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  • Amrie Weiss

Lactose 101


Lactose intolerance is very common; it affects 65% of all people! It’s understandable to have concerns about raising a little one who can’t eat dairy: How can you help them feel better? Are they getting the vitamins and minerals they need?

Symptoms and Diagnosis

Lactose intolerance is the inability to digest lactose, which is the sugar naturally found in milk and other dairy products. About thirty minutes to two hours after eating dairy products, symptoms such as abdominal pain, bloating, flatulence, nausea, and/or diarrhea will be present. Talk with your child’s pediatrician about your concerns. Most commonly, an elimination diet and a hydrogen breath test will be recommended to confirm or rule out lactose intolerance.

Avoiding Dairy

The good news is avoiding dairy products can eliminate symptoms of lactose intolerance. Most people with lactose intolerance can eat a small amount of dairy without any trouble. Once all symptoms have resolved, dairy can very slowly be added back into the diet to find the tolerable amount. Always check the ingredient lists on food labels. Lactose can commonly be found in milk, butter, cottage cheese, ice cream, sour cream, whipped cream, yogurt, pudding, milk chocolate, cream soups, whey, curds, dry milk solids, dry milk powder, milk by-products, and nougat. Some, but not all, products will list the warning “Contains Milk”.

Some dairy products are lower in lactose and may be easier to tolerate. These include yogurt with active cultures, sherbet, and aged cheese (blue, brick, cheddar, Colby, Swiss, and parmesan).

Calcium

Calcium is an important mineral for kids. It is essential to the health and strength of bones and teeth, among other muscle, nerve, heart, and blood functions. Calcium is found in non-dairy products such as dark leafy greens (spinach, kale, broccoli), canned fish with soft bones (sardines, salmon), beans, almonds, Lactaid Milk or calcium fortified juice, soy, almond, rice or coconut milk. If you are concerned about your child’s calcium intake, consult your pediatrician or a registered dietitian.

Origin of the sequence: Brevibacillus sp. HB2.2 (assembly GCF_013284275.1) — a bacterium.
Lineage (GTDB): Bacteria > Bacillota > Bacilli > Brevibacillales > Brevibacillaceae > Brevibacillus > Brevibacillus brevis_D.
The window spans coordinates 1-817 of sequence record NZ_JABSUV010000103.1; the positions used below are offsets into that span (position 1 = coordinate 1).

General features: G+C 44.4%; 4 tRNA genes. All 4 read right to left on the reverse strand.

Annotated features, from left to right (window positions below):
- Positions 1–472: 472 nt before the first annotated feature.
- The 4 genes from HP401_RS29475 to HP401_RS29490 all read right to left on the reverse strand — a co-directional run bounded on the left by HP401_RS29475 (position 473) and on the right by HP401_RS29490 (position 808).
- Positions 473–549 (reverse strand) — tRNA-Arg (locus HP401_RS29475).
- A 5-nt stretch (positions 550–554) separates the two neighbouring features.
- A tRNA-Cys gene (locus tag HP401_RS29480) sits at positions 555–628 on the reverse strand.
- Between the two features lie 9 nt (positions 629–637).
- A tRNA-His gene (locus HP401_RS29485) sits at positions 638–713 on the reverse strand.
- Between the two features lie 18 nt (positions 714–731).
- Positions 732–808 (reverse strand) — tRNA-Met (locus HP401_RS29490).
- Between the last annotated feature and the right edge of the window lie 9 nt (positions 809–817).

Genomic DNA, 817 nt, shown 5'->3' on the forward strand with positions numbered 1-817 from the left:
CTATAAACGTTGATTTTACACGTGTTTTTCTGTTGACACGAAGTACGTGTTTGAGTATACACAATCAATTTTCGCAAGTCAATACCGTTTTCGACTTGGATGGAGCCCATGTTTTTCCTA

Amrie Weiss is a registered dietitian and nutrition consultant for a variety of clients, offering servicessuch as nutrition counseling, analysis, education, speaking, and writing. In addition, she volunteers for the local Celiac Support Association and several garden-based education programs. Amrie earned a bachelor’s degree in Foods and Nutrition from San Diego State University and completed her dietetic internship at UC San Diego Medical Center. She serves on the board of the San Diego Dietetic Association and is a member of the California Dietetic Association and the Academy of Nutrition and Dietetics. To learn more about Amrie and the services she provides, please visit amrieweissrd.com.

#foodforkids #health #kidslunches #lactoseintolerance #recipesforkids

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